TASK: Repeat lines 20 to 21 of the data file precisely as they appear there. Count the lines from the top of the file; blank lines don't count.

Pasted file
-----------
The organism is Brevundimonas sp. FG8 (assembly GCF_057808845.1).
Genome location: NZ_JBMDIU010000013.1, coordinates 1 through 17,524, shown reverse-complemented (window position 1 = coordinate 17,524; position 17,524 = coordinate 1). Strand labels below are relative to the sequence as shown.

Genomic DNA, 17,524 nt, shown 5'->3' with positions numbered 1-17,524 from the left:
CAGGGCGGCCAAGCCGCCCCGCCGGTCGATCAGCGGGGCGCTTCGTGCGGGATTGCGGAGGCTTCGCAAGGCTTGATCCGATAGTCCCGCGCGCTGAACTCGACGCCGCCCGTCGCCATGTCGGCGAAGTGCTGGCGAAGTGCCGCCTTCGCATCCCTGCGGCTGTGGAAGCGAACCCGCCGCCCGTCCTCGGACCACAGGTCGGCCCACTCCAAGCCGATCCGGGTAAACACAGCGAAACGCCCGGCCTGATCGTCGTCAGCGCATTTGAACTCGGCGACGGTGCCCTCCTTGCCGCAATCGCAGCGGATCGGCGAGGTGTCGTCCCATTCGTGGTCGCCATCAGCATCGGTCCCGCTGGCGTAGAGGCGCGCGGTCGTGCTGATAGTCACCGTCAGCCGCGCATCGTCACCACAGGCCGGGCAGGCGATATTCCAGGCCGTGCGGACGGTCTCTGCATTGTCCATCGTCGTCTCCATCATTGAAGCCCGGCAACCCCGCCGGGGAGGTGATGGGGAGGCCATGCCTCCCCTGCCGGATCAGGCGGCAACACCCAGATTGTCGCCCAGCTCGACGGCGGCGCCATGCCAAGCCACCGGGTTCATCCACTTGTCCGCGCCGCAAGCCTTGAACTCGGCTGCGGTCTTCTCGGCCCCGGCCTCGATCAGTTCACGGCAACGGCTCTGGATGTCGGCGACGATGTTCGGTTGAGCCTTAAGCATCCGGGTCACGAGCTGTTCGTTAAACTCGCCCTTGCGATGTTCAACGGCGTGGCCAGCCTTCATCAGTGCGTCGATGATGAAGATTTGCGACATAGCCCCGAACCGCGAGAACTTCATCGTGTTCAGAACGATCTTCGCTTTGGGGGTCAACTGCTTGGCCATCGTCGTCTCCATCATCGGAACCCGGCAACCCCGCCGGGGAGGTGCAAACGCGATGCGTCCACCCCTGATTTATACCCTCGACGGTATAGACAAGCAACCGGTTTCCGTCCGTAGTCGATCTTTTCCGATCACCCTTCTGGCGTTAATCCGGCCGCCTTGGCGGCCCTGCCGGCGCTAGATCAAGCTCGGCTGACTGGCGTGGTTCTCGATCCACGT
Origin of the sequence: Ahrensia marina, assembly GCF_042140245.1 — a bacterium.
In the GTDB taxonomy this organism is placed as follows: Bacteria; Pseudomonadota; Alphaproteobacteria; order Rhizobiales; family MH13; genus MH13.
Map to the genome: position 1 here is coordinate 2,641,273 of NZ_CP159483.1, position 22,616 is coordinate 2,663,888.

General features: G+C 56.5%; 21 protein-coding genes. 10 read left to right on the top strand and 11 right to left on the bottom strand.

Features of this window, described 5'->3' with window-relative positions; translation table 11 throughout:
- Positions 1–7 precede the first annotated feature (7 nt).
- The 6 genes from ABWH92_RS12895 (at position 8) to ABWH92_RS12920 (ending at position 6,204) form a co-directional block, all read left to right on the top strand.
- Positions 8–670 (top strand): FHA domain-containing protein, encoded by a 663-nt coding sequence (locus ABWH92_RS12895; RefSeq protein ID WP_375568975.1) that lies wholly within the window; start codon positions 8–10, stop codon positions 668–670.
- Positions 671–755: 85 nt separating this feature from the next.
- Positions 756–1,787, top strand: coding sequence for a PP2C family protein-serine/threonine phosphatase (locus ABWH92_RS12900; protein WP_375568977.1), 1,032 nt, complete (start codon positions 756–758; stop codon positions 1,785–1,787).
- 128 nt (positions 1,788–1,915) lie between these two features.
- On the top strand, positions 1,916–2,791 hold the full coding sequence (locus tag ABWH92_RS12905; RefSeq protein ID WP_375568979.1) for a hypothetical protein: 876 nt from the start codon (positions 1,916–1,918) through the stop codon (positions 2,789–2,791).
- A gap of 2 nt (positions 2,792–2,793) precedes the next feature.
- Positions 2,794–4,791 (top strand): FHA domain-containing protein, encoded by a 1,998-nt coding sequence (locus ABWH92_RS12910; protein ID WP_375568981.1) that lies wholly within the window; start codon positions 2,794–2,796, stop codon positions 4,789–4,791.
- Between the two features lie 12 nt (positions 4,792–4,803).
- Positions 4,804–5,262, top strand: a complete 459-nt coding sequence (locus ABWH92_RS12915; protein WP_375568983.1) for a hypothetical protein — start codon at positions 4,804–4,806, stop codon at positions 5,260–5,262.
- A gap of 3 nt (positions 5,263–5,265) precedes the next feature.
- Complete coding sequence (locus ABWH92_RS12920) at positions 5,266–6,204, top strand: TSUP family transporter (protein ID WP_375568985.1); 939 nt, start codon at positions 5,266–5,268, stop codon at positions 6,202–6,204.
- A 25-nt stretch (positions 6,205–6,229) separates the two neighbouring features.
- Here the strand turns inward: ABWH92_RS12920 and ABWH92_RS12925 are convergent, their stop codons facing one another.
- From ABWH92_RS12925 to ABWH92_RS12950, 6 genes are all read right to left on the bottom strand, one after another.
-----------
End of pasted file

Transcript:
- Positions 4,804–5,262, top strand: a complete 459-nt coding sequence (locus ABWH92_RS12915; protein WP_375568983.1) for a hypothetical protein — start codon at positions 4,804–4,806, stop codon at positions 5,260–5,262.
- A gap of 3 nt (positions 5,263–5,265) precedes the next feature.